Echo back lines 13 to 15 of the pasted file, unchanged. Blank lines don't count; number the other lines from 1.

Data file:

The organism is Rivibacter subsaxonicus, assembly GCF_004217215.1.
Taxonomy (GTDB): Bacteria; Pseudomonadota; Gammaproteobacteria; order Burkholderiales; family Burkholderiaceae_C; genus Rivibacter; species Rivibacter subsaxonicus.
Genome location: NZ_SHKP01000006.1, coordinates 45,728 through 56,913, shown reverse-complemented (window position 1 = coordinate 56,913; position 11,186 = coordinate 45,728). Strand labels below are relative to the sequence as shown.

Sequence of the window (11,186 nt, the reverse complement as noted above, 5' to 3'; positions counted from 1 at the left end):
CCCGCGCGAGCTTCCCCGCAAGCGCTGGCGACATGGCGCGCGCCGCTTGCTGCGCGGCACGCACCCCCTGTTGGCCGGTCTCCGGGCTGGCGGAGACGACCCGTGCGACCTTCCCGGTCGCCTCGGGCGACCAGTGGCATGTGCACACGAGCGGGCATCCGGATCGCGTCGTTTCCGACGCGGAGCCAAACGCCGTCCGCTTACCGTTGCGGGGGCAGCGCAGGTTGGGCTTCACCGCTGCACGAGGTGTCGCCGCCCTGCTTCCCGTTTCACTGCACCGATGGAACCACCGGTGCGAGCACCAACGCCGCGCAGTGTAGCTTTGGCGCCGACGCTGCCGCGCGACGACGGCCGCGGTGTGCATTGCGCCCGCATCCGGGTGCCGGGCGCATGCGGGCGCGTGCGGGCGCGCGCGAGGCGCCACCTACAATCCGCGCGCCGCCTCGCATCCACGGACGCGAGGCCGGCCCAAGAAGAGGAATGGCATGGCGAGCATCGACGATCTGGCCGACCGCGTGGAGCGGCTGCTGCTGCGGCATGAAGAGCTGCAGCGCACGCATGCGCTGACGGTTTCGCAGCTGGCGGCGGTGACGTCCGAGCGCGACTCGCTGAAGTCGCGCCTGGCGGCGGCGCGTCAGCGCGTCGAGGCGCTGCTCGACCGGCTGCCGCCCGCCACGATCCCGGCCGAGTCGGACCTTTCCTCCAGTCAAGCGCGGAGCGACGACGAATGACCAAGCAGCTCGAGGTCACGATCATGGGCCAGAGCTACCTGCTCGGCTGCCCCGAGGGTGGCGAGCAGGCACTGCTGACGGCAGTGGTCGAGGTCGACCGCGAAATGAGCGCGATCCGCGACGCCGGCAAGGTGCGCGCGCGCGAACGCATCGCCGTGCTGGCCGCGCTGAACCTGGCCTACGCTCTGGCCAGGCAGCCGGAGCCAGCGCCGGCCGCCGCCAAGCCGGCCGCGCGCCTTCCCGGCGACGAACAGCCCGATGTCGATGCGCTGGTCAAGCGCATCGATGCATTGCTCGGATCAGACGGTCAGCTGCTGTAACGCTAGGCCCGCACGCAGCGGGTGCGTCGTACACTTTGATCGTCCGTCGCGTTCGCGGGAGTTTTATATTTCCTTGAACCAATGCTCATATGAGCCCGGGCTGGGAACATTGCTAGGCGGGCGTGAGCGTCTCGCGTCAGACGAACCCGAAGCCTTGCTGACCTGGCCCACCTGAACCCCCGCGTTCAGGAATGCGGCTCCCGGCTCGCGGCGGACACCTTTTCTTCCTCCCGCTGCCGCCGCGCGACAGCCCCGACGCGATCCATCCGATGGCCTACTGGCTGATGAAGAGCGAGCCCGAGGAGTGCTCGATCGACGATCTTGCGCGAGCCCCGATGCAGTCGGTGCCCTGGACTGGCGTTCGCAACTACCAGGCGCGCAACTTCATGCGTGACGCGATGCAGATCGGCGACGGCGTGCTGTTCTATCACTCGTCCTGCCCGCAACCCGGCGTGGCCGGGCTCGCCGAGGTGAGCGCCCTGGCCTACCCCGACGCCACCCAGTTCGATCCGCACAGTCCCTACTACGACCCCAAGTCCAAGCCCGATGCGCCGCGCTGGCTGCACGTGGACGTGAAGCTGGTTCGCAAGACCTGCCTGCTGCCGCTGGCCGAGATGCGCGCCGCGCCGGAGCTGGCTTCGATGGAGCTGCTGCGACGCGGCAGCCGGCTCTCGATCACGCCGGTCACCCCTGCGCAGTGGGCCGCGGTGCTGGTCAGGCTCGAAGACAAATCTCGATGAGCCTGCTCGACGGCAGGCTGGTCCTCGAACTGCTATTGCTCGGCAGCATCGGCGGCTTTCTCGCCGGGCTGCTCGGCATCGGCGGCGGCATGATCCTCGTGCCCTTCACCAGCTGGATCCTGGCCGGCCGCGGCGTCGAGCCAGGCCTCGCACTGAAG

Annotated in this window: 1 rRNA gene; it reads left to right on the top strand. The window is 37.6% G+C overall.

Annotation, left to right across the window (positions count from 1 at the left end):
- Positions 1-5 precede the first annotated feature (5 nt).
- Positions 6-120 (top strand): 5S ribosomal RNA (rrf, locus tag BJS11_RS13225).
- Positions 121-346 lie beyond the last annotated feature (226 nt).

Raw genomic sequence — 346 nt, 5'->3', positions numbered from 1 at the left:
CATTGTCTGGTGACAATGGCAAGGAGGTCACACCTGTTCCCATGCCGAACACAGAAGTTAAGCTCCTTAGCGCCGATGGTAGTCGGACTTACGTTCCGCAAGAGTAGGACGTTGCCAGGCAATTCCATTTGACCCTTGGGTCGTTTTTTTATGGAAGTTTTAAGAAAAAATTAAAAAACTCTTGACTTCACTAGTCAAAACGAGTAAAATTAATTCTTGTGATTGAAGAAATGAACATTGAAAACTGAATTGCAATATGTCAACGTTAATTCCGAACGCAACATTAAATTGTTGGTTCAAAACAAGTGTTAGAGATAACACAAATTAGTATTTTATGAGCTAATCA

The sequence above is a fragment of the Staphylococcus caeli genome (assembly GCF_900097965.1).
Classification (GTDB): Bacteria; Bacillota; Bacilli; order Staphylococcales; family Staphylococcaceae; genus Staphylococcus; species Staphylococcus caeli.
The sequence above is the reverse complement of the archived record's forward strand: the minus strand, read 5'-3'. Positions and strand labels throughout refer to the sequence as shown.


The sequence above is a fragment of the Staphylococcus caeli genome (assembly GCF_900097965.1).
Classification (GTDB): Bacteria; Bacillota; Bacilli; order Staphylococcales; family Staphylococcaceae; genus Staphylococcus; species Staphylococcus caeli.
The sequence above is the reverse complement of the archived record's forward strand: the minus strand, read 5'-3'. Positions and strand labels throughout refer to the sequence as shown.